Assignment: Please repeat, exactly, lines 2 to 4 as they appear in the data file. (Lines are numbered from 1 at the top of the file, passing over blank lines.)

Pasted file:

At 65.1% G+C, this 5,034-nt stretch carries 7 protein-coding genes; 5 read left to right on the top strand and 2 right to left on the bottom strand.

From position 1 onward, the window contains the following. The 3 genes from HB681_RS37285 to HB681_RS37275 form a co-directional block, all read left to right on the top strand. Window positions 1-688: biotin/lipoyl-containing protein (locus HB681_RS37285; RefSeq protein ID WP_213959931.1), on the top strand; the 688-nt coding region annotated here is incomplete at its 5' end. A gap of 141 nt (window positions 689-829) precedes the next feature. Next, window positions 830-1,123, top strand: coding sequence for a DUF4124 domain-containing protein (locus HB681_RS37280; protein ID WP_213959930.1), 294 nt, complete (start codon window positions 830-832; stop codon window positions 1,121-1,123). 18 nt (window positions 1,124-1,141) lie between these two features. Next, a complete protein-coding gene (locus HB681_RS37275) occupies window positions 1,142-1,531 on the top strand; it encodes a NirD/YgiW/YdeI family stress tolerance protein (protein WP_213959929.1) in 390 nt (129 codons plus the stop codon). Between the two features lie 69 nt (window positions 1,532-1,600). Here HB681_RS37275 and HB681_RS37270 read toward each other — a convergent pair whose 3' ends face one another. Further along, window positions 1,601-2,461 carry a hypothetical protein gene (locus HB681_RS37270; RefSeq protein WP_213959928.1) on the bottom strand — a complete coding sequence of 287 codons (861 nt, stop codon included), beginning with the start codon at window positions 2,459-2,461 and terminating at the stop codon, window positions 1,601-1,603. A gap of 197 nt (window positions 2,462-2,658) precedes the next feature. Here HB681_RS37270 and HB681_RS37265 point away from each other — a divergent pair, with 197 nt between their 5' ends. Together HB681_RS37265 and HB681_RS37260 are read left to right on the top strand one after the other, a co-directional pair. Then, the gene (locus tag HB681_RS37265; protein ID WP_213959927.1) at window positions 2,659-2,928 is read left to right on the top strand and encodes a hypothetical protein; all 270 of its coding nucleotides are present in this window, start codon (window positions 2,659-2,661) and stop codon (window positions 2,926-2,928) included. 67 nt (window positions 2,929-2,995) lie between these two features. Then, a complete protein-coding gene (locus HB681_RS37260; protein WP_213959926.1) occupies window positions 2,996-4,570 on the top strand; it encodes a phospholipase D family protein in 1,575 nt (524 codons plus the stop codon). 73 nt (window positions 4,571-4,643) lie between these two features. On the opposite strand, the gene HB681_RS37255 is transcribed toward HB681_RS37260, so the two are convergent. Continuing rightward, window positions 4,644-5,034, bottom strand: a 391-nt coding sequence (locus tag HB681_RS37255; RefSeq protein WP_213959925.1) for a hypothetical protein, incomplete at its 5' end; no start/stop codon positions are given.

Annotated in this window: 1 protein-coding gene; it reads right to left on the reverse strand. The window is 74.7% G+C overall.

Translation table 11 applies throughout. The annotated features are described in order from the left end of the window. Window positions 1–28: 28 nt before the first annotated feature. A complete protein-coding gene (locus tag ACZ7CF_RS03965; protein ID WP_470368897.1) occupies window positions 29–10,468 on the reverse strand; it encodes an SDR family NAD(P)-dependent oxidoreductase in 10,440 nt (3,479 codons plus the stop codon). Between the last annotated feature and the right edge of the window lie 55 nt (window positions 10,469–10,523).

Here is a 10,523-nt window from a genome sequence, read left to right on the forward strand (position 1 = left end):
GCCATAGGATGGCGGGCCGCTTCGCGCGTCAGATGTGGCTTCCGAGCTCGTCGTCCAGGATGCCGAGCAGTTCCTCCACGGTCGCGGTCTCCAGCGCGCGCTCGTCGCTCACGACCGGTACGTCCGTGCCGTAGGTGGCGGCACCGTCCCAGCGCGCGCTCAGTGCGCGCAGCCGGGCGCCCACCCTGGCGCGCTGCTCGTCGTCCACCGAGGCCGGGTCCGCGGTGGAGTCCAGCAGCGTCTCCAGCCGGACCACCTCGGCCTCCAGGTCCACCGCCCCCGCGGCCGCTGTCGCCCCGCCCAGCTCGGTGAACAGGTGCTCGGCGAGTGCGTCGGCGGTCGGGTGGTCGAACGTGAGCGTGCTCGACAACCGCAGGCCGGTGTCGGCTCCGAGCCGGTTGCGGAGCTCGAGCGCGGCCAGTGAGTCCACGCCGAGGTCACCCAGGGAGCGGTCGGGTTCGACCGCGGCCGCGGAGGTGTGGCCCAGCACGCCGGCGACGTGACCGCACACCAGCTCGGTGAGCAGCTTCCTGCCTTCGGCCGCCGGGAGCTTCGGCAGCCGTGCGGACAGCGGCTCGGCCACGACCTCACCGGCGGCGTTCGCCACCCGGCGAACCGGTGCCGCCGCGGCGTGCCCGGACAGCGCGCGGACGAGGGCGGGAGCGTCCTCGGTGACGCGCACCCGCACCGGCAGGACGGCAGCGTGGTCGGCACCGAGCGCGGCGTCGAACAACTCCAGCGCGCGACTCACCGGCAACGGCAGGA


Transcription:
From position 1 onward, the window contains the following. The 3 genes from HB681_RS37285 to HB681_RS37275 form a co-directional block, all read left to right on the top strand. Window positions 1-688: biotin/lipoyl-containing protein (locus HB681_RS37285; RefSeq protein ID WP_213959931.1), on the top strand; the 688-nt coding region annotated here is incomplete at its 5' end. A gap of 141 nt (window positions 689-829) precedes the next feature. Next, window positions 830-1,123, top strand: coding sequence for a DUF4124 domain-containing protein (locus HB681_RS37280; protein ID WP_213959930.1), 294 nt, complete (start codon window positions 830-832; stop codon window positions 1,121-1,123). 18 nt (window positions 1,124-1,141) lie between these two features. Next, a complete protein-coding gene (locus HB681_RS37275) occupies window positions 1,142-1,531 on the top strand; it encodes a NirD/YgiW/YdeI family stress tolerance protein (protein WP_213959929.1) in 390 nt (129 codons plus the stop codon). Between the two features lie 69 nt (window positions 1,532-1,600). Here HB681_RS37275 and HB681_RS37270 read toward each other — a convergent pair whose 3' ends face one another. Further along, window positions 1,601-2,461 carry a hypothetical protein gene (locus HB681_RS37270; RefSeq protein WP_213959928.1) on the bottom strand — a complete coding sequence of 287 codons (861 nt, stop codon included), beginning with the start codon at window positions 2,459-2,461 and terminating at the stop codon, window positions 1,601-1,603. A gap of 197 nt (window positions 2,462-2,658) precedes the next feature. Here HB681_RS37270 and HB681_RS37265 point away from each other — a divergent pair, with 197 nt between their 5' ends. Together HB681_RS37265 and HB681_RS37260 are read left to right on the top strand one after the other, a co-directional pair. Then, the gene (locus tag HB681_RS37265; protein ID WP_213959927.1) at window positions 2,659-2,928 is read left to right on the top strand and encodes a hypothetical protein; all 270 of its coding nucleotides are present in this window, start codon (window positions 2,659-2,661) and stop codon (window positions 2,926-2,928) included. 67 nt (window positions 2,929-2,995) lie between these two features. Then, a complete protein-coding gene (locus HB681_RS37260; protein WP_213959926.1) occupies window positions 2,996-4,570 on the top strand; it encodes a phospholipase D family protein in 1,575 nt (524 codons plus the stop codon). 73 nt (window positions 4,571-4,643) lie between these two features. On the opposite strand, the gene HB681_RS37255 is transcribed toward HB681_RS37260, so the two are convergent. Continuing rightward, window positions 4,644-5,034, bottom strand: a 391-nt coding sequence (locus tag HB681_RS37255; RefSeq protein WP_213959925.1) for a hypothetical protein, incomplete at its 5' end; no start/stop codon positions are given.

Annotated in this window: 1 protein-coding gene; it reads right to left on the reverse strand. The window is 74.7% G+C overall.

Translation table 11 applies throughout. The annotated features are described in order from the left end of the window. Window positions 1–28: 28 nt before the first annotated feature. A complete protein-coding gene (locus tag ACZ7CF_RS03965; protein ID WP_470368897.1) occupies window positions 29–10,468 on the reverse strand; it encodes an SDR family NAD(P)-dependent oxidoreductase in 10,440 nt (3,479 codons plus the stop codon). Between the last annotated feature and the right edge of the window lie 55 nt (window positions 10,469–10,523).